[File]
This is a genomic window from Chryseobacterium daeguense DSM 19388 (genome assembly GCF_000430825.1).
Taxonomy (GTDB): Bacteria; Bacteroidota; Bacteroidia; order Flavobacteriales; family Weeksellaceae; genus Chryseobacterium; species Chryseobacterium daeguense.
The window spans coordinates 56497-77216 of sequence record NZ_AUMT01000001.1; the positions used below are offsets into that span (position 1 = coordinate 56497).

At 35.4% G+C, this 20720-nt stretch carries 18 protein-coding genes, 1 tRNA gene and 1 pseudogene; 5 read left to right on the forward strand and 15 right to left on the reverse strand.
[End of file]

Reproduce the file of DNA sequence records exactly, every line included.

This is a genomic window from Chryseobacterium daeguense DSM 19388 (genome assembly GCF_000430825.1).
Taxonomy (GTDB): Bacteria; Bacteroidota; Bacteroidia; order Flavobacteriales; family Weeksellaceae; genus Chryseobacterium; species Chryseobacterium daeguense.
The window spans coordinates 56497-77216 of sequence record NZ_AUMT01000001.1; the positions used below are offsets into that span (position 1 = coordinate 56497).

At 35.4% G+C, this 20720-nt stretch carries 18 protein-coding genes, 1 tRNA gene and 1 pseudogene; 5 read left to right on the forward strand and 15 right to left on the reverse strand.